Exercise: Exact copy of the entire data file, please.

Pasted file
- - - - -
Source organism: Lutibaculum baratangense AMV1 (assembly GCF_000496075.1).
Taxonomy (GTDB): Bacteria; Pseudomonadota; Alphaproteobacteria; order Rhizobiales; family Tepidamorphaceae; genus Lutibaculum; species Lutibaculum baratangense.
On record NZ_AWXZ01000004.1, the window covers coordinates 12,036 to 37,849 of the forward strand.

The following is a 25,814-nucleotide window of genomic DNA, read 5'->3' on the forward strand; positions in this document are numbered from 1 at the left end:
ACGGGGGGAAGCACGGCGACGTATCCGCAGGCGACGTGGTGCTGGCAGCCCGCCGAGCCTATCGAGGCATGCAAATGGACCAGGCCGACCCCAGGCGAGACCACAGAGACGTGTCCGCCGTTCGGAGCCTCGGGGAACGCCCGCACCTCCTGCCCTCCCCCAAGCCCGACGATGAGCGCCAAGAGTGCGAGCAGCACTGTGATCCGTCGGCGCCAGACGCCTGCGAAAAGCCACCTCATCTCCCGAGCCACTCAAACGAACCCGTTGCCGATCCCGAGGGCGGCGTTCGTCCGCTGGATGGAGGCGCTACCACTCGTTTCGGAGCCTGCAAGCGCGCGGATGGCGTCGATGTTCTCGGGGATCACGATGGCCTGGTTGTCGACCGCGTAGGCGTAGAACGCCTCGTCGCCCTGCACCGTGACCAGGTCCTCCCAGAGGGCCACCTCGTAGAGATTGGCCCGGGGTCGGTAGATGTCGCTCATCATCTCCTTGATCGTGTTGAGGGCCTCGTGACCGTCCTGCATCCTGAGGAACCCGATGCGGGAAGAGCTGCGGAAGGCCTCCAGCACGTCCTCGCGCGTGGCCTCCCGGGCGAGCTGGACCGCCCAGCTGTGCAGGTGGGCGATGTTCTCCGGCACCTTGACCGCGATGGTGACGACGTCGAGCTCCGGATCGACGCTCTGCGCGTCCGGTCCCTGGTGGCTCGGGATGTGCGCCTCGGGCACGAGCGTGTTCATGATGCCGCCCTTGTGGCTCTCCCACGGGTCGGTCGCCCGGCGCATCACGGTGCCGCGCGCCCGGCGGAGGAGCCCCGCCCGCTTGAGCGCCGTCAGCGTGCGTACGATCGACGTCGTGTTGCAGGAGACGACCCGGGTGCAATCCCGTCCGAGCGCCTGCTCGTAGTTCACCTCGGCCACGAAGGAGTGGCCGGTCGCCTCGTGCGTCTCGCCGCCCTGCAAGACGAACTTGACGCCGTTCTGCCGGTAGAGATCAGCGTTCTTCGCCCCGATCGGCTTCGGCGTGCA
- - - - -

Source organism: Lutibaculum baratangense AMV1 (assembly GCF_000496075.1).
Taxonomy (GTDB): Bacteria; Pseudomonadota; Alphaproteobacteria; order Rhizobiales; family Tepidamorphaceae; genus Lutibaculum; species Lutibaculum baratangense.
On record NZ_AWXZ01000004.1, the window covers coordinates 12,036 to 37,849 of the forward strand.

The following is a 25,814-nucleotide window of genomic DNA, read 5'->3' on the forward strand; positions in this document are numbered from 1 at the left end:
ACGGGGGGAAGCACGGCGACGTATCCGCAGGCGACGTGGTGCTGGCAGCCCGCCGAGCCTATCGAGGCATGCAAATGGACCAGGCCGACCCCAGGCGAGACCACAGAGACGTGTCCGCCGTTCGGAGCCTCGGGGAACGCCCGCACCTCCTGCCCTCCCCCAAGCCCGACGATGAGCGCCAAGAGTGCGAGCAGCACTGTGATCCGTCGGCGCCAGACGCCTGCGAAAAGCCACCTCATCTCCCGAGCCACTCAAACGAACCCGTTGCCGATCCCGAGGGCGGCGTTCGTCCGCTGGATGGAGGCGCTACCACTCGTTTCGGAGCCTGCAAGCGCGCGGATGGCGTCGATGTTCTCGGGGATCACGATGGCCTGGTTGTCGACCGCGTAGGCGTAGAACGCCTCGTCGCCCTGCACCGTGACCAGGTCCTCCCAGAGGGCCACCTCGTAGAGATTGGCCCGGGGTCGGTAGATGTCGCTCATCATCTCCTTGATCGTGTTGAGGGCCTCGTGACCGTCCTGCATCCTGAGGAACCCGATGCGGGAAGAGCTGCGGAAGGCCTCCAGCACGTCCTCGCGCGTGGCCTCCCGGGCGAGCTGGACCGCCCAGCTGTGCAGGTGGGCGATGTTCTCCGGCACCTTGACCGCGATGGTGACGACGTCGAGCTCCGGATCGACGCTCTGCGCGTCCGGTCCCTGGTGGCTCGGGATGTGCGCCTCGGGCACGAGCGTGTTCATGATGCCGCCCTTGTGGCTCTCCCACGGGTCGGTCGCCCGGCGCATCACGGTGCCGCGCGCCCGGCGGAGGAGCCCCGCCCGCTTGAGCGCCGTCAGCGTGCGTACGATCGACGTCGTGTTGCAGGAGACGACCCGGGTGCAATCCCGTCCGAGCGCCTGCTCGTAGTTCACCTCGGCCACGAAGGAGTGGCCGGTCGCCTCGTGCGTCTCGCCGCCCTGCAAGACGAACTTGACGCCGTTCTGCCGGTAGAGATCAGCGTTCTTCGCCCCGATCGGCTTCGGCGTGCA